# Raspberry Pi Pico RGB LEDs

The RGB is a three-LED-in-one package. On this page a common cathode RGB LED is used. It has 4 pins. There is one positive pin (anode) for each of the red, green and blue LEDs that make up the package. The longest pin is the ground pin and is common to all 3 LEDs.

In this circuit I have used a second half-sized breadboard and placed the RGB LED on that. There is a 330 ohm resistor in line with each of the anodes. I have connected the anodes to GPIO pins 20, 21 and 22. Here is a Fritzing diagram for the circuit, just without the extra breadboard. The following program turns the three coloured LEDs on and off in turn.

```from machine import Pin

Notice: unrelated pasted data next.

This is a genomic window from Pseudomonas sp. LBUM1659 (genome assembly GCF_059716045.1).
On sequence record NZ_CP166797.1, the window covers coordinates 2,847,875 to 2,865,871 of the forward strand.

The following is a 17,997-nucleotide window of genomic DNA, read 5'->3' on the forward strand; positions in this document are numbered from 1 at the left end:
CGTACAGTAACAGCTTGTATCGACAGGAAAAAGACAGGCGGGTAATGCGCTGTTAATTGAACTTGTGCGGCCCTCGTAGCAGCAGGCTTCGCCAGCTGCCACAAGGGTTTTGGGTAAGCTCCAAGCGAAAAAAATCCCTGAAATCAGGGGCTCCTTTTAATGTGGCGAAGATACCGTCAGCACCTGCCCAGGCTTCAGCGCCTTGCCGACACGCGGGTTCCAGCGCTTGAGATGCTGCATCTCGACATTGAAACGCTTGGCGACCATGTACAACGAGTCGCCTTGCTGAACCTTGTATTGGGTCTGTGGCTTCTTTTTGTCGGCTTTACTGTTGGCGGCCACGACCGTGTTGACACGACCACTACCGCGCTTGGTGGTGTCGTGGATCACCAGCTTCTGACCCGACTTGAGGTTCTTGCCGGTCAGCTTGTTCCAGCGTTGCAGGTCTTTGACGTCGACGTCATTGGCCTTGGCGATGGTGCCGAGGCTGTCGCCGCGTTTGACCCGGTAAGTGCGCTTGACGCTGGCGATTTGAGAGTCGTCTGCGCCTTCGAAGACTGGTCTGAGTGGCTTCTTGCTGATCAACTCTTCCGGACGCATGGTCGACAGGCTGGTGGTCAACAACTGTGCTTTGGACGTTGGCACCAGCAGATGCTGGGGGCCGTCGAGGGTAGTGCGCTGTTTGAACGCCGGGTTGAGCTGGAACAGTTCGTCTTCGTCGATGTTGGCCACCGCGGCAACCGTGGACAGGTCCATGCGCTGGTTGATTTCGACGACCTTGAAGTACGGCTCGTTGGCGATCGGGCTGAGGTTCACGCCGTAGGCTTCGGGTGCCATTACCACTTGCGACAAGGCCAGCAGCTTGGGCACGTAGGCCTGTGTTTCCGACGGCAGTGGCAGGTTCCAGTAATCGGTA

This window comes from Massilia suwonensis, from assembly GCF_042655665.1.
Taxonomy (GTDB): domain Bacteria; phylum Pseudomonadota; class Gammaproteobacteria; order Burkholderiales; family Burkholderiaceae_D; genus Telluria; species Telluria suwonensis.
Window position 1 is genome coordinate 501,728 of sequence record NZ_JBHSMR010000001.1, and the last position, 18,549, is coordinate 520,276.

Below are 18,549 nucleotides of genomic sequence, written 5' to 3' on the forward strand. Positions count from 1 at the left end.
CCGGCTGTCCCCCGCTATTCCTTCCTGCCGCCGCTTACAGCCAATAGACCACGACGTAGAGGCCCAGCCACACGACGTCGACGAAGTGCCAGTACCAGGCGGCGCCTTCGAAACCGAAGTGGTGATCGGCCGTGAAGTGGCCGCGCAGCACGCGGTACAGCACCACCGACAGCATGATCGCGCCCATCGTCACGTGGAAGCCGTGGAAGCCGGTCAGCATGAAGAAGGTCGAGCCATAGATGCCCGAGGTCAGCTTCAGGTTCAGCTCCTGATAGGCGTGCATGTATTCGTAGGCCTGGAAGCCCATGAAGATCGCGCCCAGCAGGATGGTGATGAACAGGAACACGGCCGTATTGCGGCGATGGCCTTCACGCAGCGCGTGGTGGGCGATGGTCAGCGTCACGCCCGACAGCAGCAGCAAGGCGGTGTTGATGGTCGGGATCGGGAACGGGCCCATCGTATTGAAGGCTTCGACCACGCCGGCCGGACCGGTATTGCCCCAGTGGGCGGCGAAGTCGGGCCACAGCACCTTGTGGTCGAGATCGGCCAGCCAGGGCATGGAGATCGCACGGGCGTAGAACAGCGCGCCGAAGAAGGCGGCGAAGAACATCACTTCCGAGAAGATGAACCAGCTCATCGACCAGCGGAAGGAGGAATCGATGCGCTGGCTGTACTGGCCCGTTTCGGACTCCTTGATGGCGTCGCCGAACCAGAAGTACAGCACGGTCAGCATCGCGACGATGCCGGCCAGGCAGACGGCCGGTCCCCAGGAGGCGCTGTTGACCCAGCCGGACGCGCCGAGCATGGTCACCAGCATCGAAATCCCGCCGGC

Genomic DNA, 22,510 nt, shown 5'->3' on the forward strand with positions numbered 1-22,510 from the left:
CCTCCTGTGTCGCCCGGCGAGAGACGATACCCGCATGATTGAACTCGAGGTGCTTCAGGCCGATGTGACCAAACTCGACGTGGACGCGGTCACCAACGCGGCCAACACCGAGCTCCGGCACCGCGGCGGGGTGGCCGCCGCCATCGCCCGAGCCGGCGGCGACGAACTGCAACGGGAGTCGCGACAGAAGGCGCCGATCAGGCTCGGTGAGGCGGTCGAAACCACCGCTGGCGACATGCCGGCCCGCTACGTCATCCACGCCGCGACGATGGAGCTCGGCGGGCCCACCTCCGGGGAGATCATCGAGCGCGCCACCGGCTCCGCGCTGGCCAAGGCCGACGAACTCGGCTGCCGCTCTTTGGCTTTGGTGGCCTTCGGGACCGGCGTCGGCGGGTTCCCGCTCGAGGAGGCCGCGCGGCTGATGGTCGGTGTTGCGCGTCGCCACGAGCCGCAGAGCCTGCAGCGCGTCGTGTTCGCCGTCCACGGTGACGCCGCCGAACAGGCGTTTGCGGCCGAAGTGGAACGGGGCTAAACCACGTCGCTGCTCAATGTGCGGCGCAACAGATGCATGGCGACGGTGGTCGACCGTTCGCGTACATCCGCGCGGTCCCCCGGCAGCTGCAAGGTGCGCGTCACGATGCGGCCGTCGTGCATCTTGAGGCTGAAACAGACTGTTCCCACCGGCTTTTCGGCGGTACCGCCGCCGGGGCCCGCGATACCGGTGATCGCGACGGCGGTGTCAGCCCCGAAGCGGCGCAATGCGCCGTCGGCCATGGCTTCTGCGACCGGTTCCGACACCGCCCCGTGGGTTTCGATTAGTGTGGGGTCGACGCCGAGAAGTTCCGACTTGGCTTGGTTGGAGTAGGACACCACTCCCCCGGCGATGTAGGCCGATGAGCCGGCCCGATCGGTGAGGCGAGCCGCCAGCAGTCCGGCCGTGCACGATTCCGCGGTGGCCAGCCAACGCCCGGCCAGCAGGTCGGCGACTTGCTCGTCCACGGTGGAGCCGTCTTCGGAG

from time import sleep

red = Pin(22, Pin.OUT)
green = Pin(21, Pin.OUT)
blue = Pin(20, Pin.OUT)

while True:
red.value(1)
sleep(0.5)
red.value(0)
green.value(1)
sleep(0.5)
green.value(0)
blue.value(1)
sleep(0.5)
blue.value(0)
sleep(0.5)
```

The magic with RGB LEDs is that you can use PWM on each of the coloured LEDs to mix different colours. The effect is not perfect but does mean that you can get a lot more than just three colours.

In this program, there is a subroutine used to mix different values for red, green and blue to make new colours. The arguments for the subroutine are scaled from 0 to 255 to match the values that you would use for colours on computer screens.

```from machine import PWM, Pin
from time import sleep
from math import floor

red = PWM(Pin(22))
green = PWM(Pin(21))
blue = PWM(Pin(20))

red.freq(500)
green.freq(500)
blue.freq(500)

# r,g,b values from 0 to 255
def rgb(r,g,b):
red.duty_u16(floor(r/255*65535))
green.duty_u16(floor(g/255*65535))
blue.duty_u16(floor(b/255*65535))
```

With this program on the Pico, you can write calls to the subroutine in the shell and see the colours you get. For example,